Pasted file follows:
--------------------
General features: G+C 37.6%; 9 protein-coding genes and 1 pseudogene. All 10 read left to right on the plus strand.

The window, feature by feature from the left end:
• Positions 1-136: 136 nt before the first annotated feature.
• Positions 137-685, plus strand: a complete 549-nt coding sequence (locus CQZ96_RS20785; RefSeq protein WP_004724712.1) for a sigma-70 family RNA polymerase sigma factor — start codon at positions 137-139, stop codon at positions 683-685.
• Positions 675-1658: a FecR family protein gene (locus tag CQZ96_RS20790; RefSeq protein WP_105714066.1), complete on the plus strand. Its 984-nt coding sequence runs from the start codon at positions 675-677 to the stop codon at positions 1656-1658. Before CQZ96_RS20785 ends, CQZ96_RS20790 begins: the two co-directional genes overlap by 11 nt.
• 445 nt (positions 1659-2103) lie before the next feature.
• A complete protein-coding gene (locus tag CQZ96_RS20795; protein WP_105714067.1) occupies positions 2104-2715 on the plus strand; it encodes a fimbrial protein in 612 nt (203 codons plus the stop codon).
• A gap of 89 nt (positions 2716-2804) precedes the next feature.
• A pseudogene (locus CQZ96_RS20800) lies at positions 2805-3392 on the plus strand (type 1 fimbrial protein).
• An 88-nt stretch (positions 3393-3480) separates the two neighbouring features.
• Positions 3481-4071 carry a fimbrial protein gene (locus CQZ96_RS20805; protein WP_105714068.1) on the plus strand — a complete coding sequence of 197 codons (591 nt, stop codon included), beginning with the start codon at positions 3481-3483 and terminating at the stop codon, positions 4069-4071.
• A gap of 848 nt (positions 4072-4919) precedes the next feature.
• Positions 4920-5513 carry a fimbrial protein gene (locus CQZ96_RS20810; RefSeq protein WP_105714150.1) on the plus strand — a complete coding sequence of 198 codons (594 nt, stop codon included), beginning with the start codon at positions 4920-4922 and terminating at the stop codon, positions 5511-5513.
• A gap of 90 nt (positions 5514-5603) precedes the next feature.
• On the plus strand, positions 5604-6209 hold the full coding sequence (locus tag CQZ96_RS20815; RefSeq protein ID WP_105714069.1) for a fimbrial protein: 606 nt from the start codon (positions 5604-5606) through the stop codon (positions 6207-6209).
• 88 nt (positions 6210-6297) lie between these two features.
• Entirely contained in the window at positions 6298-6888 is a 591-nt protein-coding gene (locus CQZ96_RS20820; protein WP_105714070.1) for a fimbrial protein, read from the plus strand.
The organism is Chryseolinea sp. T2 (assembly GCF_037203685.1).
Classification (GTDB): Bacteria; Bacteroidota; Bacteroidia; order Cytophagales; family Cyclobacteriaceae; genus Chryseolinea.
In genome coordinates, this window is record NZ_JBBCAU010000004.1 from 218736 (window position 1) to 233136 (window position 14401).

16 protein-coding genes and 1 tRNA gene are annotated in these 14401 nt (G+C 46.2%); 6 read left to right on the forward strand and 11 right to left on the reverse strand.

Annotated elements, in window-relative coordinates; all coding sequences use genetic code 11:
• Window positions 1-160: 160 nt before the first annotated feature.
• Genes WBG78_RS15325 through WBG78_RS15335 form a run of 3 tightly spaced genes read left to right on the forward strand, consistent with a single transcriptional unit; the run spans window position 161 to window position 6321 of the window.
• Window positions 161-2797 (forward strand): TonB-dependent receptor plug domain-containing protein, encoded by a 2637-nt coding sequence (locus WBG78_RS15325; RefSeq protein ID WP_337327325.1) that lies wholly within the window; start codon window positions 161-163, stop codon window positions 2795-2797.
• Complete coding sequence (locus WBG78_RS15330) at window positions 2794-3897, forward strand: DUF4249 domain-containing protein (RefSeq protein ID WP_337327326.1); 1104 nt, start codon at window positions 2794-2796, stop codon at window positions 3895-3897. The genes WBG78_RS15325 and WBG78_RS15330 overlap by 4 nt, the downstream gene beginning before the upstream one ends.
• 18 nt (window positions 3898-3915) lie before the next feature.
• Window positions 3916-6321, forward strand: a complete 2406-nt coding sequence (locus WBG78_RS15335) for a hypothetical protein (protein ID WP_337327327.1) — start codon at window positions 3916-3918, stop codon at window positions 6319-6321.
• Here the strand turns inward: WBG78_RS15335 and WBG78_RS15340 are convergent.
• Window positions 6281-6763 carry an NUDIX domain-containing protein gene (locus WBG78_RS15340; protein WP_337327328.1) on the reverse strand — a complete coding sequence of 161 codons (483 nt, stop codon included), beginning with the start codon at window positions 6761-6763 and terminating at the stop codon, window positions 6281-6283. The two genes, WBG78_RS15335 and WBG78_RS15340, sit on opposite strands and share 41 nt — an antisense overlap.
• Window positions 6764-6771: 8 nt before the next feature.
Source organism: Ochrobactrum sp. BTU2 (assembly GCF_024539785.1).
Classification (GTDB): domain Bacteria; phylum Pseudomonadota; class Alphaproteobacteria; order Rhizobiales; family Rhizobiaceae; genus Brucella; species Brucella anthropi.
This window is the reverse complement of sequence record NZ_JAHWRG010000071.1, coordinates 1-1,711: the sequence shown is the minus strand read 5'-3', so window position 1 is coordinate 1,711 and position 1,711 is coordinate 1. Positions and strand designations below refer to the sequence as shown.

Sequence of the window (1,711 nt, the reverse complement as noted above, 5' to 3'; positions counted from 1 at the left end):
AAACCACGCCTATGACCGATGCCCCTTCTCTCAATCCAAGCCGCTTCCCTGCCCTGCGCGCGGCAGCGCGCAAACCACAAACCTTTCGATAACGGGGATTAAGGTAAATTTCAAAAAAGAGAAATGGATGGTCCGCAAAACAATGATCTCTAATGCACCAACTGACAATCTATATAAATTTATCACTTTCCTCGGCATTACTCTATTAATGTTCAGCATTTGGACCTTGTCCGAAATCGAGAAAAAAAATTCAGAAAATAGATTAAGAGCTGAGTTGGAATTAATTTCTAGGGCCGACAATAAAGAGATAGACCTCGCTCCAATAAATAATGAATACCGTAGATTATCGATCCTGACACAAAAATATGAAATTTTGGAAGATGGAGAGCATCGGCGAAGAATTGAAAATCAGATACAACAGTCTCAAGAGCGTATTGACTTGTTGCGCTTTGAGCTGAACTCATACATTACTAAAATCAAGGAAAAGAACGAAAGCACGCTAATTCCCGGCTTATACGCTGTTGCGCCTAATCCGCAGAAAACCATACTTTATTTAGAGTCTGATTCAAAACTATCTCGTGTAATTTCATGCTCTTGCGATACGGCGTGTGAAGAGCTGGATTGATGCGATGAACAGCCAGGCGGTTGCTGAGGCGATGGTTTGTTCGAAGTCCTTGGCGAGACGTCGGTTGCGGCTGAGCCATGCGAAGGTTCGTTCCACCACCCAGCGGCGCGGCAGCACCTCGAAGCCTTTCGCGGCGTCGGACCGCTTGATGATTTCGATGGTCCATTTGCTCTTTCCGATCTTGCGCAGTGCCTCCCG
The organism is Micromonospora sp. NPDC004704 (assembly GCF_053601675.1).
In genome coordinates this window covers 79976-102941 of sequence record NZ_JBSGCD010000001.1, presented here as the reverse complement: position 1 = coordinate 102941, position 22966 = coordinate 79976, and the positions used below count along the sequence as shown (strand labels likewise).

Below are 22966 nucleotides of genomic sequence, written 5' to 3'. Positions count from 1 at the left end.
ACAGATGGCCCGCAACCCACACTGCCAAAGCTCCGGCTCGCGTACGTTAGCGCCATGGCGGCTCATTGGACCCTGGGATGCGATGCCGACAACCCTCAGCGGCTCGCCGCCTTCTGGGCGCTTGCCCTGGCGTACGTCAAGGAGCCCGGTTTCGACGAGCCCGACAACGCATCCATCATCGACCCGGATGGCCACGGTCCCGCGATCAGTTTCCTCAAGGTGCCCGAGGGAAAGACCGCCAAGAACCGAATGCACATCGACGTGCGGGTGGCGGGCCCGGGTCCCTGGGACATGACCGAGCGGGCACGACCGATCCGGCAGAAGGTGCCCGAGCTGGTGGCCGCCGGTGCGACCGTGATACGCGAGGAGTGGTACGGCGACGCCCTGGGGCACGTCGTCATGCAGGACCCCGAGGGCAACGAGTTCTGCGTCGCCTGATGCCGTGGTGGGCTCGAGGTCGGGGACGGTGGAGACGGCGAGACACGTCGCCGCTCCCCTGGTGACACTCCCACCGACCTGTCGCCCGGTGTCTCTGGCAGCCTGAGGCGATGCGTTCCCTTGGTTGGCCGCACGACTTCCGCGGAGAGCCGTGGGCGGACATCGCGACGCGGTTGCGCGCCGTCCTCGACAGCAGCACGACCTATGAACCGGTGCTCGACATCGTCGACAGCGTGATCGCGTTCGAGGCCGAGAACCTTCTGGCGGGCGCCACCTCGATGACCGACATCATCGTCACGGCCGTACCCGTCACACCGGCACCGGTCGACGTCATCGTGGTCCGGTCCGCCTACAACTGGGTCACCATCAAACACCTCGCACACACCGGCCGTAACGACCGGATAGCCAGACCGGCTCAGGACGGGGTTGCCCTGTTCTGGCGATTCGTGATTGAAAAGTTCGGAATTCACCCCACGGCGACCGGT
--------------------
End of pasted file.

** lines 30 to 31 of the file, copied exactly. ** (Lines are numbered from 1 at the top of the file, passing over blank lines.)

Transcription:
• Window positions 6281-6763 carry an NUDIX domain-containing protein gene (locus WBG78_RS15340; protein WP_337327328.1) on the reverse strand — a complete coding sequence of 161 codons (483 nt, stop codon included), beginning with the start codon at window positions 6761-6763 and terminating at the stop codon, window positions 6281-6283. The two genes, WBG78_RS15335 and WBG78_RS15340, sit on opposite strands and share 41 nt — an antisense overlap.
• Window positions 6764-6771: 8 nt before the next feature.